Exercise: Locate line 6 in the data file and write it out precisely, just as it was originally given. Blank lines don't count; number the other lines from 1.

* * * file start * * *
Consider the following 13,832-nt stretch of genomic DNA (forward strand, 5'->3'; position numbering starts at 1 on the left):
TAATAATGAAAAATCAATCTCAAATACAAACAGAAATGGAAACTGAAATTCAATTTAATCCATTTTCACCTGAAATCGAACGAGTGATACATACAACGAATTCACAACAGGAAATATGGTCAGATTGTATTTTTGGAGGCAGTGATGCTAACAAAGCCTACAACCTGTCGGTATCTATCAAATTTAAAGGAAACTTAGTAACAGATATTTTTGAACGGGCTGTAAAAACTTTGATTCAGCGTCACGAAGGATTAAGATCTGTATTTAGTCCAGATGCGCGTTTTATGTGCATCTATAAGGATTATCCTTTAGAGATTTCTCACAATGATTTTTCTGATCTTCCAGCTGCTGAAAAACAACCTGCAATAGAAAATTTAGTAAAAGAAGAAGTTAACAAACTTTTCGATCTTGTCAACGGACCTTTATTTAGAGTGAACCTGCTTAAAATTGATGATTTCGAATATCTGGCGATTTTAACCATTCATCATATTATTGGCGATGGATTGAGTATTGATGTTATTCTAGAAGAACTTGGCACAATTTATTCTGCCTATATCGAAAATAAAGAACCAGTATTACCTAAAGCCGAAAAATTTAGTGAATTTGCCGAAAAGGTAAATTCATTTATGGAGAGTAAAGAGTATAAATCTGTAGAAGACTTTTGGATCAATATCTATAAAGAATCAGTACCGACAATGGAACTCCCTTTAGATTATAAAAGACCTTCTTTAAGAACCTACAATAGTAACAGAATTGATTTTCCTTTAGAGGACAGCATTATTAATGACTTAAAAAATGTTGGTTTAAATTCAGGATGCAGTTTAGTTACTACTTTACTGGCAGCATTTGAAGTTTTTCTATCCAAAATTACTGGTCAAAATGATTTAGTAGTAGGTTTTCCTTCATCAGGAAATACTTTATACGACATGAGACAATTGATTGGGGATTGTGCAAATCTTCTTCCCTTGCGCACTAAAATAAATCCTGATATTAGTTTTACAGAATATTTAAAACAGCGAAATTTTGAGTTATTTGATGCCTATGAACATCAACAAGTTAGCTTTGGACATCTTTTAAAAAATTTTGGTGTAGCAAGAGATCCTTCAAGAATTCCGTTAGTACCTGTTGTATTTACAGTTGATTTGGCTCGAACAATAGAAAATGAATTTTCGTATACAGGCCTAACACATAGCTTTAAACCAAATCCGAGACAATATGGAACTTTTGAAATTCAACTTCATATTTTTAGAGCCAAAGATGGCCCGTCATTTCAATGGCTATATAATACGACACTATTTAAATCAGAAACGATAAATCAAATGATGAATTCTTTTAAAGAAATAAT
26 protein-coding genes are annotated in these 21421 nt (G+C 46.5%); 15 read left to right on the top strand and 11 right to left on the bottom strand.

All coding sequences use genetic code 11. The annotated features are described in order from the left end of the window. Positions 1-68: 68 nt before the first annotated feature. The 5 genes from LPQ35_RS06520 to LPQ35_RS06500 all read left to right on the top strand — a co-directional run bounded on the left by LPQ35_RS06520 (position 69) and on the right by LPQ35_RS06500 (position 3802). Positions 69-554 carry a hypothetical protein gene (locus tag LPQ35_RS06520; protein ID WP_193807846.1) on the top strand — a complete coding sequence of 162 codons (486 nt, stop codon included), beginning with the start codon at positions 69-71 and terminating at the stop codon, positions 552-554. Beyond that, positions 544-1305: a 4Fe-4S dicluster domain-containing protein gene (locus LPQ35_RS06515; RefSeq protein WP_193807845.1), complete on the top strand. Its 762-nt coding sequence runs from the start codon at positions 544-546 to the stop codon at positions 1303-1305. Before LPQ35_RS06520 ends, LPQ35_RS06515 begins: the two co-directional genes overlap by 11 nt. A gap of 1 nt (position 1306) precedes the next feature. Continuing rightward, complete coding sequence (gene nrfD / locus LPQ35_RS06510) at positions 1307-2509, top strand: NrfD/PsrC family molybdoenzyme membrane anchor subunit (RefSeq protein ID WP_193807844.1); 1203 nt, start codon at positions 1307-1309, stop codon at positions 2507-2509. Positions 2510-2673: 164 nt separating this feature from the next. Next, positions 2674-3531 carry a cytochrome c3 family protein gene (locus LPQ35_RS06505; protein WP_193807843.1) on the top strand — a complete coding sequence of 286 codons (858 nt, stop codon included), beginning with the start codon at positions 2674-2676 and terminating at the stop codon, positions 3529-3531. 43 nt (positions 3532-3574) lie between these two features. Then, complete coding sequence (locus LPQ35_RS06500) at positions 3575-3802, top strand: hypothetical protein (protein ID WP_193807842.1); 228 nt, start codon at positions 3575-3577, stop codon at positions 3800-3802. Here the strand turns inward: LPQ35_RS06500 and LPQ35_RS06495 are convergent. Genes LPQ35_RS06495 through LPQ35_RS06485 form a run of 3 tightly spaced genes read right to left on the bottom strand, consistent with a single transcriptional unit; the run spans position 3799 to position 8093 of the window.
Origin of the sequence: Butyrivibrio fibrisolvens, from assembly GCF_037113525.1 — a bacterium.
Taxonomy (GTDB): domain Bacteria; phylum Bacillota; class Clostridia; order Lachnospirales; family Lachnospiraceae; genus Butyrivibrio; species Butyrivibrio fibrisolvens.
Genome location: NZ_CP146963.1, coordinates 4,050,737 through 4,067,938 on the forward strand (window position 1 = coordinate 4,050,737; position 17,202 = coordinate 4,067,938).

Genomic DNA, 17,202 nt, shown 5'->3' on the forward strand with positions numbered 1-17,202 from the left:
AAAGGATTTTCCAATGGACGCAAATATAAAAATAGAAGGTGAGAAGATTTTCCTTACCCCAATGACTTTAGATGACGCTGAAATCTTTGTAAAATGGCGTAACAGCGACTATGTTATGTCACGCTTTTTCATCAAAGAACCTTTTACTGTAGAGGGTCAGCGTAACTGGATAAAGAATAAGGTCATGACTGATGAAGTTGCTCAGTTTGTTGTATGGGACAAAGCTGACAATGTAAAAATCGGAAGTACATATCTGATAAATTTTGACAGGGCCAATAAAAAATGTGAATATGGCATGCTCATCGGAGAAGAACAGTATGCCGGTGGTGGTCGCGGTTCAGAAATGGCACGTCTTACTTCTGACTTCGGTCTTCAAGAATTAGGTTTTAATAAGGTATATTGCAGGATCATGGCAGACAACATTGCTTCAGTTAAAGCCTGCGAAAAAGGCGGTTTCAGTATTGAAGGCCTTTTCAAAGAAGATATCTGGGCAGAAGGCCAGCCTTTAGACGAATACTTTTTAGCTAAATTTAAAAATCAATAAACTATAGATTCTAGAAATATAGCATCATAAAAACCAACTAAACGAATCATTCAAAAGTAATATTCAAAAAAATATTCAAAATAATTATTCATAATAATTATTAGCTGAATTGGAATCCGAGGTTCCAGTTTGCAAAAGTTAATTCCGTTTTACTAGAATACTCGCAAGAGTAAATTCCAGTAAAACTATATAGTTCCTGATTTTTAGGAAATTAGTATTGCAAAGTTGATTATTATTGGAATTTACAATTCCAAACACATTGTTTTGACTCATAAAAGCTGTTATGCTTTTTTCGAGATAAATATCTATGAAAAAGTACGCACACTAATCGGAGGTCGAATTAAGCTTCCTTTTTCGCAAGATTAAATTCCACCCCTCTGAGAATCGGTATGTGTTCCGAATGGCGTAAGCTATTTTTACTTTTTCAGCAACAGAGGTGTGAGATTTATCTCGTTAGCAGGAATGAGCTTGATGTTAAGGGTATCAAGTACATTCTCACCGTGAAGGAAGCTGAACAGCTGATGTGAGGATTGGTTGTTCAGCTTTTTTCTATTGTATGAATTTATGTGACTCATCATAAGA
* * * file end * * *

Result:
Taxonomy (GTDB): domain Bacteria; phylum Bacillota; class Clostridia; order Lachnospirales; family Lachnospiraceae; genus Butyrivibrio; species Butyrivibrio fibrisolvens.